Isolation and Self-Care

Isolation and Self-Care

From Virtual symposium 2020

By Bessel van der Kolk

May/June 2020

If we want to maintain our sanity right now, with so many of us in lockdown because of the coronavirus and divorced from the ordinary structures of our lives, we must understand what our brains need to function properly. First, we need to stay connected with each other. How? Through our voices and faces. After all, that’s the primary mode of human communication. So if we take advantage of technologies that allow us to experience the presence of others, our anxiety goes down. That’s what all the work on attachment theory tells us. We need to do more than stare passively at the TV without a mutual engagement of familiar voices and faces.

Some communities have even gone beyond that while still maintaining physical distancing. In my neighborhood, we’re in the process of setting up a way to cook and care for each other. We drop off food at each other’s houses, and then have suppertime together through FaceTime so we can talk to each other over a meal, as if we were together.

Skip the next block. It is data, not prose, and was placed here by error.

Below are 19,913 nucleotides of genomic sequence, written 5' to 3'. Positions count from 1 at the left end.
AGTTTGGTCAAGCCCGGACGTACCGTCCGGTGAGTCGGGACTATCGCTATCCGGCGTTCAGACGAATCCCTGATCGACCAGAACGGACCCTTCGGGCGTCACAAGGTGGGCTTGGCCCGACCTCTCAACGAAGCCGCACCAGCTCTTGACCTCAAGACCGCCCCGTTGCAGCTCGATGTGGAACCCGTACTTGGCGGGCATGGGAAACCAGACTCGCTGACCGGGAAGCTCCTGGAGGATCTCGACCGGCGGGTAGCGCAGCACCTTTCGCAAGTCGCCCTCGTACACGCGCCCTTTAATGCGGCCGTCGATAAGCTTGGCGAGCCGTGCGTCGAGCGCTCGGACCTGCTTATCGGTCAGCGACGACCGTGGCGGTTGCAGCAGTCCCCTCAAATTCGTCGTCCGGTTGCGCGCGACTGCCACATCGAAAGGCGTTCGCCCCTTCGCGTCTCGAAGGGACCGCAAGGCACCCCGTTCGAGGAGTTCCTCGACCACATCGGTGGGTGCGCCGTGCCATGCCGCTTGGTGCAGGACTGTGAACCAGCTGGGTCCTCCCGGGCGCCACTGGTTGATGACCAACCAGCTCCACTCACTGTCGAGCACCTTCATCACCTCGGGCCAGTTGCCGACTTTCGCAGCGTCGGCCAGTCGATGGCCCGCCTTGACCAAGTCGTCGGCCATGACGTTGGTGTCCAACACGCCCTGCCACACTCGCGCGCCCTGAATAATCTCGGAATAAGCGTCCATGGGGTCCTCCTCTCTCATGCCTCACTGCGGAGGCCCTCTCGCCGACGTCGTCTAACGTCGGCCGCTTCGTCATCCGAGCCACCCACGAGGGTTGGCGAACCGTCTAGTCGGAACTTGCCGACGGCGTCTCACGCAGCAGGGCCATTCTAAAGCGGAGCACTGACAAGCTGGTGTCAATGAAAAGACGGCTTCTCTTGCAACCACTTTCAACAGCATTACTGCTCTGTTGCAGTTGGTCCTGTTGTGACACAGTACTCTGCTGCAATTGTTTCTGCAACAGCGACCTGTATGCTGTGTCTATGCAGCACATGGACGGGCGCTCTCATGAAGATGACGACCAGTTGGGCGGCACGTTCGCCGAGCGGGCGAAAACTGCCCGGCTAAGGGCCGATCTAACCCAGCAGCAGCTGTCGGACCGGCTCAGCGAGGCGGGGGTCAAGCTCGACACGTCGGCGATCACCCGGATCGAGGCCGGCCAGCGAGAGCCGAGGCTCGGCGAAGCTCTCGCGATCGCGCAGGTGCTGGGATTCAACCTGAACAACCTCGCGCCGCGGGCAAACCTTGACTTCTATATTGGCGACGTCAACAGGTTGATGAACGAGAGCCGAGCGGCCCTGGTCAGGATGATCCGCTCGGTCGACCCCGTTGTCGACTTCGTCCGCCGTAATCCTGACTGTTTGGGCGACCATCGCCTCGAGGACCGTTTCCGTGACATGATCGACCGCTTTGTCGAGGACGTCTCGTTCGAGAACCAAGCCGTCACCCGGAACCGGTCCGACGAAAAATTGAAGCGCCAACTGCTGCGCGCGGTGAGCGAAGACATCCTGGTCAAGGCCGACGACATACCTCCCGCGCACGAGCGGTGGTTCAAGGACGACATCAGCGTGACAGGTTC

Another aspect of understanding our brains and taking care of ourselves is having a regular physical practice, where we move our bodies and maybe do it online with other people. If you don’t move your body, your soul will rot. After all, a big part of the definition of trauma is immobility. We’ve understood for a long time that trauma is about…

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